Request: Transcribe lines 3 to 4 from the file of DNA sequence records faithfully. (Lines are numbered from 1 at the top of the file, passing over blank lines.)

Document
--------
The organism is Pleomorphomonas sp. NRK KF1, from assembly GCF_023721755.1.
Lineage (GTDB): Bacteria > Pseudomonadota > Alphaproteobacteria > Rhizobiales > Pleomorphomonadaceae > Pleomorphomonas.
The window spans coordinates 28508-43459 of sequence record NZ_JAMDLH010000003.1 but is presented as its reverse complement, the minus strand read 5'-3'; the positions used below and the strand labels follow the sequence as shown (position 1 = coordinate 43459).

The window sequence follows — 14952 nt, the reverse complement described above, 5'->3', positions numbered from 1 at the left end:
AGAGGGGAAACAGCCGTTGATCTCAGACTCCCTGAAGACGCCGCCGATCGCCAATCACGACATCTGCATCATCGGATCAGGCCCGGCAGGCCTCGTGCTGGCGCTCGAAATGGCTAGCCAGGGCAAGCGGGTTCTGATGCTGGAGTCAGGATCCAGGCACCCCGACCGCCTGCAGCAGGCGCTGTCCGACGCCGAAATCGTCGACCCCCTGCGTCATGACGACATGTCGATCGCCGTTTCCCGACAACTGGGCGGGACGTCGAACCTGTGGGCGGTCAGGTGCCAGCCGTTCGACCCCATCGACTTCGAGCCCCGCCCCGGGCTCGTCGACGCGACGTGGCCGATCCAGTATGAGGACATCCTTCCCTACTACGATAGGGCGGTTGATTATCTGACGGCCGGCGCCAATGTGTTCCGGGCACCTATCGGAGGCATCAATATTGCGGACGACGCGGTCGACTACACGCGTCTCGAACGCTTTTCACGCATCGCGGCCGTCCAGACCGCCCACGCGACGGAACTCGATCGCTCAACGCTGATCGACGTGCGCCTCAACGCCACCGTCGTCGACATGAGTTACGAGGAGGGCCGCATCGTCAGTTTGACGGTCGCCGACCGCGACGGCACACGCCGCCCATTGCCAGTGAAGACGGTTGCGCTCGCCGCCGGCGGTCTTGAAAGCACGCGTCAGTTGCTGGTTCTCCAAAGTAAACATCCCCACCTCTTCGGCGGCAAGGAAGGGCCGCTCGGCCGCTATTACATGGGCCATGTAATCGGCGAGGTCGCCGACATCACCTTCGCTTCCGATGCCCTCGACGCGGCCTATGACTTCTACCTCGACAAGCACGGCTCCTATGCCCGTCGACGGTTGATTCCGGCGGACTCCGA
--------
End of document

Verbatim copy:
The window spans coordinates 28508-43459 of sequence record NZ_JAMDLH010000003.1 but is presented as its reverse complement, the minus strand read 5'-3'; the positions used below and the strand labels follow the sequence as shown (position 1 = coordinate 43459).

The window sequence follows — 14952 nt, the reverse complement described above, 5'->3', positions numbered from 1 at the left end: